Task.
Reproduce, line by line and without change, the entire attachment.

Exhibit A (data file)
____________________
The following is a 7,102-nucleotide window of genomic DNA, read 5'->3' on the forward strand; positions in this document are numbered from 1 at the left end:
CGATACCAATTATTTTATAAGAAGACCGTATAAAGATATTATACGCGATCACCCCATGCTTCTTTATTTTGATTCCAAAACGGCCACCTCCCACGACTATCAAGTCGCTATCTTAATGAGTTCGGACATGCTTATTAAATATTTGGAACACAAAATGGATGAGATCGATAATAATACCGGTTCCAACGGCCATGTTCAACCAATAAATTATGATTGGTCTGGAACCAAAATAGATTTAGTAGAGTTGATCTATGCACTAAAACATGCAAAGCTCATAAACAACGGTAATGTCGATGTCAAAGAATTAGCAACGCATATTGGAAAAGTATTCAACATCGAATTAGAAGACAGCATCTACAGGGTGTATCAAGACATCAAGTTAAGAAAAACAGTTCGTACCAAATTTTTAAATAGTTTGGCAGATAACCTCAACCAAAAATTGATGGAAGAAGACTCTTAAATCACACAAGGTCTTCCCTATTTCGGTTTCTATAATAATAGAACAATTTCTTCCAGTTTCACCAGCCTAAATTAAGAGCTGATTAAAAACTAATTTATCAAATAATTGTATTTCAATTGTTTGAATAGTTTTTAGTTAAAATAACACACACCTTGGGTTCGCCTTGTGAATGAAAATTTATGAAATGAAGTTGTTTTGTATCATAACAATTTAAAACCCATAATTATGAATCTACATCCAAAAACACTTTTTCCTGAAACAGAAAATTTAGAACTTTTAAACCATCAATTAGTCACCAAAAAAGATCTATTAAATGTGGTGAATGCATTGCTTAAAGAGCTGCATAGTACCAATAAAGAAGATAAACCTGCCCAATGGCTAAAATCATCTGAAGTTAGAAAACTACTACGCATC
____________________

The following is a 7,102-nucleotide window of genomic DNA, read 5'->3' on the forward strand; positions in this document are numbered from 1 at the left end:
CGATACCAATTATTTTATAAGAAGACCGTATAAAGATATTATACGCGATCACCCCATGCTTCTTTATTTTGATTCCAAAACGGCCACCTCCCACGACTATCAAGTCGCTATCTTAATGAGTTCGGACATGCTTATTAAATATTTGGAACACAAAATGGATGAGATCGATAATAATACCGGTTCCAACGGCCATGTTCAACCAATAAATTATGATTGGTCTGGAACCAAAATAGATTTAGTAGAGTTGATCTATGCACTAAAACATGCAAAGCTCATAAACAACGGTAATGTCGATGTCAAAGAATTAGCAACGCATATTGGAAAAGTATTCAACATCGAATTAGAAGACAGCATCTACAGGGTGTATCAAGACATCAAGTTAAGAAAAACAGTTCGTACCAAATTTTTAAATAGTTTGGCAGATAACCTCAACCAAAAATTGATGGAAGAAGACTCTTAAATCACACAAGGTCTTCCCTATTTCGGTTTCTATAATAATAGAACAATTTCTTCCAGTTTCACCAGCCTAAATTAAGAGCTGATTAAAAACTAATTTATCAAATAATTGTATTTCAATTGTTTGAATAGTTTTTAGTTAAAATAACACACACCTTGGGTTCGCCTTGTGAATGAAAATTTATGAAATGAAGTTGTTTTGTATCATAACAATTTAAAACCCATAATTATGAATCTACATCCAAAAACACTTTTTCCTGAAACAGAAAATTTAGAACTTTTAAACCATCAATTAGTCACCAAAAAAGATCTATTAAATGTGGTGAATGCATTGCTTAAAGAGCTGCATAGTACCAATAAAGAAGATAAACCTGCCCAATGGCTAAAATCATCTGAAGTTAGAAAACTACTACGCATC